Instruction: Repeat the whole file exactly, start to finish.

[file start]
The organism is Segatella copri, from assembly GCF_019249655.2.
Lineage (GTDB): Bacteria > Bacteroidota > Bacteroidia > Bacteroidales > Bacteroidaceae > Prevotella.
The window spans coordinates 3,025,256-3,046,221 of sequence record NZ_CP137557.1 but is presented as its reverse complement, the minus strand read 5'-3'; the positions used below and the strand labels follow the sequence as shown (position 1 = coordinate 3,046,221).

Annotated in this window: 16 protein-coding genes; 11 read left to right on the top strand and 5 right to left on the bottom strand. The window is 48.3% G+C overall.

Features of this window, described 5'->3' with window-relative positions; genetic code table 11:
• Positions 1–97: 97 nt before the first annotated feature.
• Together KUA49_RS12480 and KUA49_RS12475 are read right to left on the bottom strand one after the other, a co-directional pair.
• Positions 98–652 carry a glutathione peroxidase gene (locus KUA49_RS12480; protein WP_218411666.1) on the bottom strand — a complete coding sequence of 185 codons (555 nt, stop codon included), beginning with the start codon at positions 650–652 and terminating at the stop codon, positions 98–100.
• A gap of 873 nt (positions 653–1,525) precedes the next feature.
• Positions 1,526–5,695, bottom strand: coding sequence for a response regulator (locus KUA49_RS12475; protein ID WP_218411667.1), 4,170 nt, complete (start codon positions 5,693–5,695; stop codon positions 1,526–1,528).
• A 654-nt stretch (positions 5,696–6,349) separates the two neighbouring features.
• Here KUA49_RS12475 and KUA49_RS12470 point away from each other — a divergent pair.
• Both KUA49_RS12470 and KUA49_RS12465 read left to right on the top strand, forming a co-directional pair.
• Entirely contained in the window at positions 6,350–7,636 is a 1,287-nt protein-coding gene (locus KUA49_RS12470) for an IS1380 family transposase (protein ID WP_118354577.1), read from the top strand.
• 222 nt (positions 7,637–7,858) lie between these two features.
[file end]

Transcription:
The organism is Segatella copri, from assembly GCF_019249655.2.
Lineage (GTDB): Bacteria > Bacteroidota > Bacteroidia > Bacteroidales > Bacteroidaceae > Prevotella.
The window spans coordinates 3,025,256-3,046,221 of sequence record NZ_CP137557.1 but is presented as its reverse complement, the minus strand read 5'-3'; the positions used below and the strand labels follow the sequence as shown (position 1 = coordinate 3,046,221).

Annotated in this window: 16 protein-coding genes; 11 read left to right on the top strand and 5 right to left on the bottom strand. The window is 48.3% G+C overall.

Features of this window, described 5'->3' with window-relative positions; genetic code table 11:
• Positions 1–97: 97 nt before the first annotated feature.
• Together KUA49_RS12480 and KUA49_RS12475 are read right to left on the bottom strand one after the other, a co-directional pair.
• Positions 98–652 carry a glutathione peroxidase gene (locus KUA49_RS12480; protein WP_218411666.1) on the bottom strand — a complete coding sequence of 185 codons (555 nt, stop codon included), beginning with the start codon at positions 650–652 and terminating at the stop codon, positions 98–100.
• A gap of 873 nt (positions 653–1,525) precedes the next feature.
• Positions 1,526–5,695, bottom strand: coding sequence for a response regulator (locus KUA49_RS12475; protein ID WP_218411667.1), 4,170 nt, complete (start codon positions 5,693–5,695; stop codon positions 1,526–1,528).
• A 654-nt stretch (positions 5,696–6,349) separates the two neighbouring features.
• Here KUA49_RS12475 and KUA49_RS12470 point away from each other — a divergent pair.
• Both KUA49_RS12470 and KUA49_RS12465 read left to right on the top strand, forming a co-directional pair.
• Entirely contained in the window at positions 6,350–7,636 is a 1,287-nt protein-coding gene (locus KUA49_RS12470) for an IS1380 family transposase (protein ID WP_118354577.1), read from the top strand.
• 222 nt (positions 7,637–7,858) lie between these two features.